Israel dropped 6,000 bombs on Gaza in the first six days of the war. Just a little less than the US dropped on Afghanistan (or Russia dropped on Ukraine) in one year. The shelling of the enclave continues to this day, more than a month and a half after Hamas’s Oct. 7 attack on Israel, and Israel is carrying out an intense campaign unprecedented in recent wars.
45% of buildings damaged. 279 schools destroyed. 14,000 dead and 28,000 wounded. Although the figures come from Hamas and cannot be independently verified, observers and some politicians agree that the numbers are credible, if not underestimated, like US Assistant Secretary of State Barbara Leaf on the death toll: “We think they're very high, and quite frankly, they could be even higher.”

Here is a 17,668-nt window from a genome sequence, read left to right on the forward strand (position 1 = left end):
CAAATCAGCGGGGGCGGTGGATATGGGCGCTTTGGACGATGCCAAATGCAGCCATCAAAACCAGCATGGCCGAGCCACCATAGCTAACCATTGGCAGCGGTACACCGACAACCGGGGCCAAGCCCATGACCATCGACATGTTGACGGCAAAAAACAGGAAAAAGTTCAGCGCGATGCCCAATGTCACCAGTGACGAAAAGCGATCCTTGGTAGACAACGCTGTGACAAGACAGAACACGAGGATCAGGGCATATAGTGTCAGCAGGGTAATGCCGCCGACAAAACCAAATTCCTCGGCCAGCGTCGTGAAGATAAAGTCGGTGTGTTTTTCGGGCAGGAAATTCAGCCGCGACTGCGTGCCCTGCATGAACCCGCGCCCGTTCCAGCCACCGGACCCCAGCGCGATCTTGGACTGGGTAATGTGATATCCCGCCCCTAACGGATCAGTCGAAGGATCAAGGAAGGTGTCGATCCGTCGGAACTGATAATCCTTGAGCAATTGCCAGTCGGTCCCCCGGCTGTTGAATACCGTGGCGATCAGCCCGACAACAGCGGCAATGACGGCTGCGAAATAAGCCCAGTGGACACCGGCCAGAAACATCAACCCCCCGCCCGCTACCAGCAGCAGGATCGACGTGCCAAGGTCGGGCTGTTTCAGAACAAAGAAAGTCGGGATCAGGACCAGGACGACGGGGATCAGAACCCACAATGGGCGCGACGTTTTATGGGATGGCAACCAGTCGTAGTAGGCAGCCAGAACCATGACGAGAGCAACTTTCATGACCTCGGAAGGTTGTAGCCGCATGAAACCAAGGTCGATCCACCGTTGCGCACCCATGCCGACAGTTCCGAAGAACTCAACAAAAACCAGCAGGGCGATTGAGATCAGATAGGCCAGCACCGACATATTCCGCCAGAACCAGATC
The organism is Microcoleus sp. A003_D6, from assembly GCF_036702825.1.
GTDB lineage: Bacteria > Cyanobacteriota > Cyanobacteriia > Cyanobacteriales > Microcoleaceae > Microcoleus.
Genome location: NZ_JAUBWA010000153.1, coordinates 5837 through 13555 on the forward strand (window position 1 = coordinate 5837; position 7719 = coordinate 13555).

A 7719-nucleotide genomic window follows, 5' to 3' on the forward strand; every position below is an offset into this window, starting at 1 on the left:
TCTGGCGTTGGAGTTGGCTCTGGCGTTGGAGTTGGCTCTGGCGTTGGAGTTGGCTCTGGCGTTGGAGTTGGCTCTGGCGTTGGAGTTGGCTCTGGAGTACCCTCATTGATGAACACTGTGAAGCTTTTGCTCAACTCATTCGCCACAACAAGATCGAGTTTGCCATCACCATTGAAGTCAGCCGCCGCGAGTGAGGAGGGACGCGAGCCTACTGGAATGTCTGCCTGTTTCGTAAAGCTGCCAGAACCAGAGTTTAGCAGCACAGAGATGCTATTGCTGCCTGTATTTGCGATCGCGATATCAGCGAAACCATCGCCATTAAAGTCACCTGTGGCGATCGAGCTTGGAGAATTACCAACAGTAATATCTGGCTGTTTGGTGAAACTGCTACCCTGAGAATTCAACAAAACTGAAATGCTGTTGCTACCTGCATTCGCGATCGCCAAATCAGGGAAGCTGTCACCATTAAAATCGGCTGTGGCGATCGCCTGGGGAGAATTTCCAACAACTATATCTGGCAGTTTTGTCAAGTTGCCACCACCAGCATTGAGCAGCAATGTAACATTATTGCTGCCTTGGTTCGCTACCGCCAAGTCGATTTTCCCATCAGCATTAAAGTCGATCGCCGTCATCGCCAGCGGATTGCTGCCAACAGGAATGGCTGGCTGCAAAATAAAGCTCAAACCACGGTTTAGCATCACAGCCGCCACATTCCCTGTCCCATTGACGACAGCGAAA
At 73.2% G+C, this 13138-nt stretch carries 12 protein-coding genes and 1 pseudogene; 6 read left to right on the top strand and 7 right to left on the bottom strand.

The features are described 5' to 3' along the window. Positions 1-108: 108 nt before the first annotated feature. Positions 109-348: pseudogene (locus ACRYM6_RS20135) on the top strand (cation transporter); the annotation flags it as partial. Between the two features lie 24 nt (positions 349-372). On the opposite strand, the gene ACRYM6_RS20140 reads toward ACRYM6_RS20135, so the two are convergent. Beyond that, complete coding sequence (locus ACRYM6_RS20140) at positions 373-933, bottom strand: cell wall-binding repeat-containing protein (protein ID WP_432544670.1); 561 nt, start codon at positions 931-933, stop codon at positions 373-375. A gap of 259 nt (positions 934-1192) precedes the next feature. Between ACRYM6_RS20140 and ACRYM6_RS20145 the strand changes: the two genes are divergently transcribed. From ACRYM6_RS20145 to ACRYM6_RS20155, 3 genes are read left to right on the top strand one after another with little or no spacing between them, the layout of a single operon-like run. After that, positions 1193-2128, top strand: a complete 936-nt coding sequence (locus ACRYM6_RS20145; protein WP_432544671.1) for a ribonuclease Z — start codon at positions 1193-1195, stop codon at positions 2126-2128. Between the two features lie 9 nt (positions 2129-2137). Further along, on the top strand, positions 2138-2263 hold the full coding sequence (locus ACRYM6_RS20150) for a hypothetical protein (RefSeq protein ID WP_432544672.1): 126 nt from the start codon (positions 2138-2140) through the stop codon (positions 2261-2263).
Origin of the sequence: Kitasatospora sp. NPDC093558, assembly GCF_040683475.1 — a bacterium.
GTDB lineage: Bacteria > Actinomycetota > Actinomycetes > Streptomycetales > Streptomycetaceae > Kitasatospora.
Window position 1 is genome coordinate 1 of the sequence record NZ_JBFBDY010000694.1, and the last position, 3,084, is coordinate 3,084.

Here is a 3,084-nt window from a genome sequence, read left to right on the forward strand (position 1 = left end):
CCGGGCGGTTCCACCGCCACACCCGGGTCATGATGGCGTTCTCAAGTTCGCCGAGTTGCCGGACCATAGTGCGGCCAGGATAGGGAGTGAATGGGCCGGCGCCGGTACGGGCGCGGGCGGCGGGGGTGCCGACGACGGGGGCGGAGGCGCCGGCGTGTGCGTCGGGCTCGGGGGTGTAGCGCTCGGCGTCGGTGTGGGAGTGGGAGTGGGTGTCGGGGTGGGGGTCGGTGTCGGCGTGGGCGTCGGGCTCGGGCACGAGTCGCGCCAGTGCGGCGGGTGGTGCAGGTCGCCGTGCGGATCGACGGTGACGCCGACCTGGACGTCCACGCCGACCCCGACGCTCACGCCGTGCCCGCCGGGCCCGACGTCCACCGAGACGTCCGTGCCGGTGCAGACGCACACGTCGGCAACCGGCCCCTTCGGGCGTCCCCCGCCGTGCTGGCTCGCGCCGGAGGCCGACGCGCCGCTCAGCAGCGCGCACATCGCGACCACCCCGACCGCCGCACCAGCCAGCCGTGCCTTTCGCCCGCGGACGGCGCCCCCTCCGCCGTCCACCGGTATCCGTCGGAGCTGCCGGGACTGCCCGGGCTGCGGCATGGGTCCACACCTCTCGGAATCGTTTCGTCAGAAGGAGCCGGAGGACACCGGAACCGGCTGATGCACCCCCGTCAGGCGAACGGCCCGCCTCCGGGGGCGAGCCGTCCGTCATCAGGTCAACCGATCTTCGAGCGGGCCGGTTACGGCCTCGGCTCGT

One question remains unanswered: Is this unbridled attack really necessary to overcome Hamas's military capabilities?
Since Oct. 7, Israel has been targeting areas so densely populated with heavy artillery that the result can hardly be expressed in anything other than thousands of deaths and devastation. According to a Reuters journalist, “barely a single habitable building remains standing” in Beit Hanoun, a northern town where over 52,000 people lived before the war. The level of destruction raises the question of proportionality regarding Israel’s response to Hamas’s Oct. 7 attack, as well as respect for the precautionary principle for civilians.